Scottish Towns and Grand Houses Tour featuring Capercaillie (Scotland)
Scottish Towns and Grand Houses Tour featuring Capercaillie (Scotland)
“The most vibrant and exciting band in the field of Celtic music” (Billboard)
“One of the first acts to reposition Scotland’s musical heritage in the context of the world music boom” (Sunday Herald)
“Securely ranked among the Celtic world’s top live bands. . . Capercaillie walk the trad/contemporary line with admirable poise and scrupulous care” (Songlines)
Scots folk band Capercaillie will perform as their original acoustic nucleus quartet of Karen Matheson (vocals), Charlie McKerrron (fiddle), Manus Lunny (Bouzouki) and Donald Shaw (Accordion) in a special stripped back quartet format for the inaugural Scottish Towns and Grand Houses Tour, a new national tour to celebrate the Year of Scotland in Australia, 2020.
The band have performed across Australia a number of times on headline theatre tours and festival appearances in the last 20 years are delighted to return with their unique take on traditional music and Gaelic songs. Presented in Australia’s splendid National Trust properties and town halls where the Scottish diaspora have made their homes, the 20 date Scottish Towns and Grand Houses Tour is a magnificent opportunity to celebrate the very best in Scottish Gaelic music in historic settings that are beautiful, quirky or opulent by turn.
From their homeland roots of Argyll in the highlands of Scotland, Capercaillie have been credited with being the major force in bringing traditional Celtic music to the world stage and inspiring the great resurgence so evident today. And even three ground-breaking decades after Capercaillie first performed as teenagers in their native Scottish Highlands; even as they continue the worldwide musical journey that’s taken them from the Brazilian rainforest to the Hanging Gardens of Babylon, not to mention into the pop charts – it is the ancient Gaelic culture that still inspires them most.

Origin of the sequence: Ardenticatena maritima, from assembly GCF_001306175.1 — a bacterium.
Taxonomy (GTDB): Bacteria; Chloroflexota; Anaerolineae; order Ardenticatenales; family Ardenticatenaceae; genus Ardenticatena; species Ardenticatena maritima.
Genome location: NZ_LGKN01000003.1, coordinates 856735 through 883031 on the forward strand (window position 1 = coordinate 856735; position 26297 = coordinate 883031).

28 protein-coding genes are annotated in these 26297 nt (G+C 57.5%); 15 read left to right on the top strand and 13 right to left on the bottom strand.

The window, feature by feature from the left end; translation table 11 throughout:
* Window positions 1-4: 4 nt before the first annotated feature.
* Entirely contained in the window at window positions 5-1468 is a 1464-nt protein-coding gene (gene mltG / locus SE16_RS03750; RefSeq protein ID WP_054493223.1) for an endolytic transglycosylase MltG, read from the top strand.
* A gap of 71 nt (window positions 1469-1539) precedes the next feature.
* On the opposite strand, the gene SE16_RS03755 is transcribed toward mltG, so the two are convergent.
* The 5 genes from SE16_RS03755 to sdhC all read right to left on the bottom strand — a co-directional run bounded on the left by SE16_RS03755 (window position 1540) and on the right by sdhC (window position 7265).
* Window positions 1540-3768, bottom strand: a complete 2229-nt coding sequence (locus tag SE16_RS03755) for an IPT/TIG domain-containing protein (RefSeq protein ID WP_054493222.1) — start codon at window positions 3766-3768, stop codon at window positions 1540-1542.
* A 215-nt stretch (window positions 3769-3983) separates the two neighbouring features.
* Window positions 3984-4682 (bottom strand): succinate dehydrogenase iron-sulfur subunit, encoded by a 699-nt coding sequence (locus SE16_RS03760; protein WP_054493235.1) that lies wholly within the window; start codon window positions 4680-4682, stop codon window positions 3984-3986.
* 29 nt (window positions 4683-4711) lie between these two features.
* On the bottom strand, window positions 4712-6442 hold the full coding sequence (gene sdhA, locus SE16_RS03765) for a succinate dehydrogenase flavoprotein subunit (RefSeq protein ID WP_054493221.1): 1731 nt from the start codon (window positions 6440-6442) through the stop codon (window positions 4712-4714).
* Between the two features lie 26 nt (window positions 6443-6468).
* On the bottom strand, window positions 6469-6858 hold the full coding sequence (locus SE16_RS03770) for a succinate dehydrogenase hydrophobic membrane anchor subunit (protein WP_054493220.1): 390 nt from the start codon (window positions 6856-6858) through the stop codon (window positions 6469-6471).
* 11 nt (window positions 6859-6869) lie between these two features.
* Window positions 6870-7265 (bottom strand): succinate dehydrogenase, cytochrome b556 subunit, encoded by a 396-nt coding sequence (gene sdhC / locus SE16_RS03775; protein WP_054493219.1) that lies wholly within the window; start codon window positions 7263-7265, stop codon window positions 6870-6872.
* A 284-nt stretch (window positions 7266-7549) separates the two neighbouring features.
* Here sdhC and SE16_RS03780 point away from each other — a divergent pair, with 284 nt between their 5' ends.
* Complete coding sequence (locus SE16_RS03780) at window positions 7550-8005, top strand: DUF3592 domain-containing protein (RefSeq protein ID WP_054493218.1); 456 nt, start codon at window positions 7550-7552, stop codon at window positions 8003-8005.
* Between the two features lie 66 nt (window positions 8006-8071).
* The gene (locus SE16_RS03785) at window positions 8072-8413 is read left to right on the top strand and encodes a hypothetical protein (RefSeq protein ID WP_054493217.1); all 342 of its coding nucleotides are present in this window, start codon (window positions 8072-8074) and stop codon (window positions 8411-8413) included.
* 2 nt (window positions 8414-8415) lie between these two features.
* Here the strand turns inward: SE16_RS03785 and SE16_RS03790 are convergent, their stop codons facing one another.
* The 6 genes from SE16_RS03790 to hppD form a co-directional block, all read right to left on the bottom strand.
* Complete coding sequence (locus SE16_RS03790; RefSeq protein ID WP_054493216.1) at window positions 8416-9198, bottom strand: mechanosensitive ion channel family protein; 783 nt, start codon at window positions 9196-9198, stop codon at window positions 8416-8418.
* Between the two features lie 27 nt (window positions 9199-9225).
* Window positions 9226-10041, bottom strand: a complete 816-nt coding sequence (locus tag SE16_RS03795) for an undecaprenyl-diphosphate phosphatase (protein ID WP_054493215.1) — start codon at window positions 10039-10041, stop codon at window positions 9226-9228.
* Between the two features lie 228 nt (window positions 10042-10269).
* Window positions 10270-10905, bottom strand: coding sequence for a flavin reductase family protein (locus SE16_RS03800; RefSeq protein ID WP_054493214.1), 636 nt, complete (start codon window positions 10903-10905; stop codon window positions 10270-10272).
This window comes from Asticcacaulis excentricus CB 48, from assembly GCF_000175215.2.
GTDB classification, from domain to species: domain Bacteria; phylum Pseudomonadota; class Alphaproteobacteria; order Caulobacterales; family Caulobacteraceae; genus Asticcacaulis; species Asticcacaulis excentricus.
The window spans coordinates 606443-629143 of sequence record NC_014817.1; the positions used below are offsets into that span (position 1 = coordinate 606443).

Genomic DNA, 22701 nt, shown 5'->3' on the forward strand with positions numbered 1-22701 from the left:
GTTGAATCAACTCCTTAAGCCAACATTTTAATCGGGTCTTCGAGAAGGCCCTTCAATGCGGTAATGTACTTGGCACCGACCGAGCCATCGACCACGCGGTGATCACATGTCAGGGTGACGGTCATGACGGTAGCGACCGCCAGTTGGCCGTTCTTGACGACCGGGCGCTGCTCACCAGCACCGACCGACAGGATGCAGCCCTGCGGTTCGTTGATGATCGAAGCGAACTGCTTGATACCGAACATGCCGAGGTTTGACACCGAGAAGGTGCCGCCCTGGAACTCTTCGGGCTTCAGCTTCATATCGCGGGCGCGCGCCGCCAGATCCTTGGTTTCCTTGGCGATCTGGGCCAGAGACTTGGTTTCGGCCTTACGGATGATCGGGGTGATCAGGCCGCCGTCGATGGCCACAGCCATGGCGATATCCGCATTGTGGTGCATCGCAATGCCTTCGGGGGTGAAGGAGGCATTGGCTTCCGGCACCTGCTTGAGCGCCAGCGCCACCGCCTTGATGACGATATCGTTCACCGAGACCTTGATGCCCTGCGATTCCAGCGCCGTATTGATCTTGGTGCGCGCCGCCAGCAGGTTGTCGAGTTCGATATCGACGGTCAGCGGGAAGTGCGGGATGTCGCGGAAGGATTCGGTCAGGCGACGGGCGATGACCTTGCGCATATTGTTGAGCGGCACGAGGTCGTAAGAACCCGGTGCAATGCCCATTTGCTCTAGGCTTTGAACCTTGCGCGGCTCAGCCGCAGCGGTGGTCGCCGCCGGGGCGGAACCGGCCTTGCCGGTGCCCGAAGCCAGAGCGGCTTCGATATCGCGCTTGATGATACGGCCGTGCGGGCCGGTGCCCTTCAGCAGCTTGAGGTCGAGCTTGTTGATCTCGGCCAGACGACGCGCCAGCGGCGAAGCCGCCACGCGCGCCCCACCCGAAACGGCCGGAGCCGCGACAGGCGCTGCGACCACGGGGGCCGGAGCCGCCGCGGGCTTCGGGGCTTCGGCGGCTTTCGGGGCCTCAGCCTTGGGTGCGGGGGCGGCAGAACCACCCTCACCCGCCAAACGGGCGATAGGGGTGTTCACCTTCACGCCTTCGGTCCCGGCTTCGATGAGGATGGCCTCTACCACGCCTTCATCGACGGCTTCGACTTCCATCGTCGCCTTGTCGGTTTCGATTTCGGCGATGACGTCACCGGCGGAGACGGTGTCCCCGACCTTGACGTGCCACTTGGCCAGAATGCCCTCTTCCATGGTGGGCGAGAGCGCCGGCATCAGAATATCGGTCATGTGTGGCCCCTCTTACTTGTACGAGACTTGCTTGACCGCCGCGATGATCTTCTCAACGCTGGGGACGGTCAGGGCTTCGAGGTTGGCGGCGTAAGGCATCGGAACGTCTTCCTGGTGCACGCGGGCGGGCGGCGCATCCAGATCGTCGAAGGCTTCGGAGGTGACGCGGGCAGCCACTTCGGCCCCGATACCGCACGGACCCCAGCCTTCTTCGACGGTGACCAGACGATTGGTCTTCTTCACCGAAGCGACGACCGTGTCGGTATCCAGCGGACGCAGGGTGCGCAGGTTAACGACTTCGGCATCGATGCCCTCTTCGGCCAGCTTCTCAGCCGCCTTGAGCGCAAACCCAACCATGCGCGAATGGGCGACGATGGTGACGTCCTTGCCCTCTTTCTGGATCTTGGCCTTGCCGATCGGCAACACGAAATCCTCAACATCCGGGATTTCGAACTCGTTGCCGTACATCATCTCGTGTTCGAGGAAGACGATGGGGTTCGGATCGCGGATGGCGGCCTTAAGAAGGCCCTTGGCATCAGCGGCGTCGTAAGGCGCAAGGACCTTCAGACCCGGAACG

Since the band’s first innovative recordings of 1984, they have toured in 30 countries across the world (including South America, the Middle East and North Africa), released 10 award-winning albums (notching up over a million sales world-wide), performed and appeared in the United Artists movie ‘Rob Roy’ starring Liam Neeson and Jessica Lange, and had the first Gaelic top 40 single, ‘Coisich a Ruin’.
Capercaillie’s line-up comprises some of the world’s busiest and most sought-after Celtic musicians. Lead vocalist Karen Matheson – once famously hailed by Sean Connery as possessing “a throat touched by God” – is unanimously rated among Scotland’s finest singers in any language, having stretched her stylistic wings in a series of highly-praised solo albums and world music collaborations since 1996.
In addition to juggling gigs like the Transatlantic Sessions with his artistic directorship of Glasgow’s mammoth Celtic Connections festival, Donald Shaw (Accordion, Keyboards) is continually in demand as a producer and composer, most recently winning acclaim for his soundtrack to BBC1’s hit documentary series Hebrides – Islands on the Edge.
Charlie McKerron , the band’s longstanding east coast fiddler is also revered for his compositional skills and side projects, including the fiddle-led supergroup Session A9.
With his Gaeltachd Irish back-round guitarist Manus Lunny has been a rhythmic lynchpin of the band since their seminal recording Sidewaulk, and along with writing and touring with the band devotes much of his time to collaborative projects in his studio in Donegal.